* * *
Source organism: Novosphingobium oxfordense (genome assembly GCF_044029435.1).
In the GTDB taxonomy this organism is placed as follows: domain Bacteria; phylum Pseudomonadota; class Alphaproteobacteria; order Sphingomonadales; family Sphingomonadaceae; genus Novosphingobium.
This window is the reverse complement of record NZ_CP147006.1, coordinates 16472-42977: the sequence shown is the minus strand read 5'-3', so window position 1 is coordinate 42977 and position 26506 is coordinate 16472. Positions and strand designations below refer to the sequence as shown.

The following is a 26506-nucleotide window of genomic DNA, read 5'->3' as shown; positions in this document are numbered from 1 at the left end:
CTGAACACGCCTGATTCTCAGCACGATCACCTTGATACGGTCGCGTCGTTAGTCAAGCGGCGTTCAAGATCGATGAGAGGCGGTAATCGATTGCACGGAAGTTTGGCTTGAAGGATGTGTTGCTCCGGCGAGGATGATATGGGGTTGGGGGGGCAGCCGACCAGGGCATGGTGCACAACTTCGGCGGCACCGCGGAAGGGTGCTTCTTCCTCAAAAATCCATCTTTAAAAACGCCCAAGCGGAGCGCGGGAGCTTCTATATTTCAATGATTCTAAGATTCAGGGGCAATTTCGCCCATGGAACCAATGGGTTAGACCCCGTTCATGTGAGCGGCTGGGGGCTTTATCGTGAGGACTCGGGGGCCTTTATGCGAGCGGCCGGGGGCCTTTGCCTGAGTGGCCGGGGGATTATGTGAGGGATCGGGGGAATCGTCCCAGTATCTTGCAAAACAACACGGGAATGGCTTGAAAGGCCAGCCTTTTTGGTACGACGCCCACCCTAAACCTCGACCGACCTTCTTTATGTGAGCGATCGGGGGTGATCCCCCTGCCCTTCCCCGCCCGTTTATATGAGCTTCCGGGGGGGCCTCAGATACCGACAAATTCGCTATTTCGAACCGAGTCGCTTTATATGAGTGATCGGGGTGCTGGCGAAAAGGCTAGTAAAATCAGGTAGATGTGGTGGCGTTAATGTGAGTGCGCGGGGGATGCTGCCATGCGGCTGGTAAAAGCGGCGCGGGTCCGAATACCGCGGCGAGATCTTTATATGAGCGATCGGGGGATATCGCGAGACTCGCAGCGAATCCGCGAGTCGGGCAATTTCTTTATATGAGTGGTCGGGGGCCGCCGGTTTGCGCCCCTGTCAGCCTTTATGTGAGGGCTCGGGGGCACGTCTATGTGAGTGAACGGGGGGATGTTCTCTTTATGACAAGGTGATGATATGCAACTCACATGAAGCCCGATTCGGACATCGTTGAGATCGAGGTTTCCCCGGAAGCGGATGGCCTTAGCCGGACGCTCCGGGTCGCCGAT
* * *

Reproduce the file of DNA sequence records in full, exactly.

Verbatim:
Source organism: Novosphingobium oxfordense (genome assembly GCF_044029435.1).
In the GTDB taxonomy this organism is placed as follows: domain Bacteria; phylum Pseudomonadota; class Alphaproteobacteria; order Sphingomonadales; family Sphingomonadaceae; genus Novosphingobium.
This window is the reverse complement of record NZ_CP147006.1, coordinates 16472-42977: the sequence shown is the minus strand read 5'-3', so window position 1 is coordinate 42977 and position 26506 is coordinate 16472. Positions and strand designations below refer to the sequence as shown.

The following is a 26506-nucleotide window of genomic DNA, read 5'->3' as shown; positions in this document are numbered from 1 at the left end:
CTGAACACGCCTGATTCTCAGCACGATCACCTTGATACGGTCGCGTCGTTAGTCAAGCGGCGTTCAAGATCGATGAGAGGCGGTAATCGATTGCACGGAAGTTTGGCTTGAAGGATGTGTTGCTCCGGCGAGGATGATATGGGGTTGGGGGGGCAGCCGACCAGGGCATGGTGCACAACTTCGGCGGCACCGCGGAAGGGTGCTTCTTCCTCAAAAATCCATCTTTAAAAACGCCCAAGCGGAGCGCGGGAGCTTCTATATTTCAATGATTCTAAGATTCAGGGGCAATTTCGCCCATGGAACCAATGGGTTAGACCCCGTTCATGTGAGCGGCTGGGGGCTTTATCGTGAGGACTCGGGGGCCTTTATGCGAGCGGCCGGGGGCCTTTGCCTGAGTGGCCGGGGGATTATGTGAGGGATCGGGGGAATCGTCCCAGTATCTTGCAAAACAACACGGGAATGGCTTGAAAGGCCAGCCTTTTTGGTACGACGCCCACCCTAAACCTCGACCGACCTTCTTTATGTGAGCGATCGGGGGTGATCCCCCTGCCCTTCCCCGCCCGTTTATATGAGCTTCCGGGGGGGCCTCAGATACCGACAAATTCGCTATTTCGAACCGAGTCGCTTTATATGAGTGATCGGGGTGCTGGCGAAAAGGCTAGTAAAATCAGGTAGATGTGGTGGCGTTAATGTGAGTGCGCGGGGGATGCTGCCATGCGGCTGGTAAAAGCGGCGCGGGTCCGAATACCGCGGCGAGATCTTTATATGAGCGATCGGGGGATATCGCGAGACTCGCAGCGAATCCGCGAGTCGGGCAATTTCTTTATATGAGTGGTCGGGGGCCGCCGGTTTGCGCCCCTGTCAGCCTTTATGTGAGGGCTCGGGGGCACGTCTATGTGAGTGAACGGGGGGATGTTCTCTTTATGACAAGGTGATGATATGCAACTCACATGAAGCCCGATTCGGACATCGTTGAGATCGAGGTTTCCCCGGAAGCGGATGGCCTTAGCCGGACGCTCCGGGTCGCCGAT